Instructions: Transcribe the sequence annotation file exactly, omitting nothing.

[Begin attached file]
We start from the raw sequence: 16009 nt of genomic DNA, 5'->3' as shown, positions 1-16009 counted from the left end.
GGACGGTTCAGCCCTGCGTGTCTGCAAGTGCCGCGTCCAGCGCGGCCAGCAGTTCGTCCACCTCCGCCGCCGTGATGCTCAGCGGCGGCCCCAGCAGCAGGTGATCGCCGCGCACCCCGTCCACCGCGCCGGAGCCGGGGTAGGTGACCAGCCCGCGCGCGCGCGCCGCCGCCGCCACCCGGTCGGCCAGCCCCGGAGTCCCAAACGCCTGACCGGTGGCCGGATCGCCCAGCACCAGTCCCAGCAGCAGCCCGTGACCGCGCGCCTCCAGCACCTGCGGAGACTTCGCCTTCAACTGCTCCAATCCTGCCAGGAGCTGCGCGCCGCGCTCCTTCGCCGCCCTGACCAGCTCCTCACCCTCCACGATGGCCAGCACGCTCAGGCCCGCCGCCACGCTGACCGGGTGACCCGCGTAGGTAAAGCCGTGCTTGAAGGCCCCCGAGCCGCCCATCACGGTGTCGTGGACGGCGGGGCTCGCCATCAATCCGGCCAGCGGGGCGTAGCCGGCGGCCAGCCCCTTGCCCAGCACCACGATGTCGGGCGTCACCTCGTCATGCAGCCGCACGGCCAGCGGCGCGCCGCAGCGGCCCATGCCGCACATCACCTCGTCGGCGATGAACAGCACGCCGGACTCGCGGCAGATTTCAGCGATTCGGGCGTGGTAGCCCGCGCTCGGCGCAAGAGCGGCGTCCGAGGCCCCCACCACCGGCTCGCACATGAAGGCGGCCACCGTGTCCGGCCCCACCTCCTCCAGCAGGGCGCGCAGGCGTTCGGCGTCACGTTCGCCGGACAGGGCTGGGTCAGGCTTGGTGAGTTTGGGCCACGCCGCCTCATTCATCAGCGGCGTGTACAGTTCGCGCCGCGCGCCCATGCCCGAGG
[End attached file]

We start from the raw sequence: 16009 nt of genomic DNA, 5'->3' as shown, positions 1-16009 counted from the left end.
GGACGGTTCAGCCCTGCGTGTCTGCAAGTGCCGCGTCCAGCGCGGCCAGCAGTTCGTCCACCTCCGCCGCCGTGATGCTCAGCGGCGGCCCCAGCAGCAGGTGATCGCCGCGCACCCCGTCCACCGCGCCGGAGCCGGGGTAGGTGACCAGCCCGCGCGCGCGCGCCGCCGCCGCCACCCGGTCGGCCAGCCCCGGAGTCCCAAACGCCTGACCGGTGGCCGGATCGCCCAGCACCAGTCCCAGCAGCAGCCCGTGACCGCGCGCCTCCAGCACCTGCGGAGACTTCGCCTTCAACTGCTCCAATCCTGCCAGGAGCTGCGCGCCGCGCTCCTTCGCCGCCCTGACCAGCTCCTCACCCTCCACGATGGCCAGCACGCTCAGGCCCGCCGCCACGCTGACCGGGTGACCCGCGTAGGTAAAGCCGTGCTTGAAGGCCCCCGAGCCGCCCATCACGGTGTCGTGGACGGCGGGGCTCGCCATCAATCCGGCCAGCGGGGCGTAGCCGGCGGCCAGCCCCTTGCCCAGCACCACGATGTCGGGCGTCACCTCGTCATGCAGCCGCACGGCCAGCGGCGCGCCGCAGCGGCCCATGCCGCACATCACCTCGTCGGCGATGAACAGCACGCCGGACTCGCGGCAGATTTCAGCGATTCGGGCGTGGTAGCCCGCGCTCGGCGCAAGAGCGGCGTCCGAGGCCCCCACCACCGGCTCGCACATGAAGGCGGCCACCGTGTCCGGCCCCACCTCCTCCAGCAGGGCGCGCAGGCGTTCGGCGTCACGTTCGCCGGACAGGGCTGGGTCAGGCTTGGTGAGTTTGGGCCACGCCGCCTCATTCATCAGCGGCGTGTACAGTTCGCGCCGCGCGCCCATGCCCGAGG